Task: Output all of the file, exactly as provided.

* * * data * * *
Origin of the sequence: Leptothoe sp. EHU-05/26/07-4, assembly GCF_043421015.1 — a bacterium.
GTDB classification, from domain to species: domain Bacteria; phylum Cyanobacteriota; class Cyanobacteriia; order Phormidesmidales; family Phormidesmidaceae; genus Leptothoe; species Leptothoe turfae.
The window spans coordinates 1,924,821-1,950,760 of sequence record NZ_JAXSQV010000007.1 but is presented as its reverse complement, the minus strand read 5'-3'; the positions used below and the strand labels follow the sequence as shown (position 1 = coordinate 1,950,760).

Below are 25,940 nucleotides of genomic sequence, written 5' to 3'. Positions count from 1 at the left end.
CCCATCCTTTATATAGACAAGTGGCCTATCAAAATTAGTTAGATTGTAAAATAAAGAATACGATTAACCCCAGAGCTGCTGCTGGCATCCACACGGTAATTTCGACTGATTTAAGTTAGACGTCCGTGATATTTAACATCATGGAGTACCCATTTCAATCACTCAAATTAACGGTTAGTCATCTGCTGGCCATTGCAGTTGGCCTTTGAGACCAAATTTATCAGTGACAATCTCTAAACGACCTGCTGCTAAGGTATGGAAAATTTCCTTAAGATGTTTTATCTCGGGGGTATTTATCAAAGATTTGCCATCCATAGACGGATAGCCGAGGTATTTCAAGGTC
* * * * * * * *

Origin of the sequence: Leptothoe sp. EHU-05/26/07-4, assembly GCF_043421015.1 — a bacterium.
GTDB classification, from domain to species: domain Bacteria; phylum Cyanobacteriota; class Cyanobacteriia; order Phormidesmidales; family Phormidesmidaceae; genus Leptothoe; species Leptothoe turfae.
The window spans coordinates 1,924,821-1,950,760 of sequence record NZ_JAXSQV010000007.1 but is presented as its reverse complement, the minus strand read 5'-3'; the positions used below and the strand labels follow the sequence as shown (position 1 = coordinate 1,950,760).

Below are 25,940 nucleotides of genomic sequence, written 5' to 3'. Positions count from 1 at the left end.
CCCATCCTTTATATAGACAAGTGGCCTATCAAAATTAGTTAGATTGTAAAATAAAGAATACGATTAACCCCAGAGCTGCTGCTGGCATCCACACGGTAATTTCGACTGATTTAAGTTAGACGTCCGTGATATTTAACATCATGGAGTACCCATTTCAATCACTCAAATTAACGGTTAGTCATCTGCTGGCCATTGCAGTTGGCCTTTGAGACCAAATTTATCAGTGACAATCTCTAAACGACCTGCTGCTAAGGTATGGAAAATTTCCTTAAGATGTTTTATCTCGGGGGTATTTATCAAAGATTTGCCATCCATAGACGGATAGCCGAGGTATTTCAAGGTC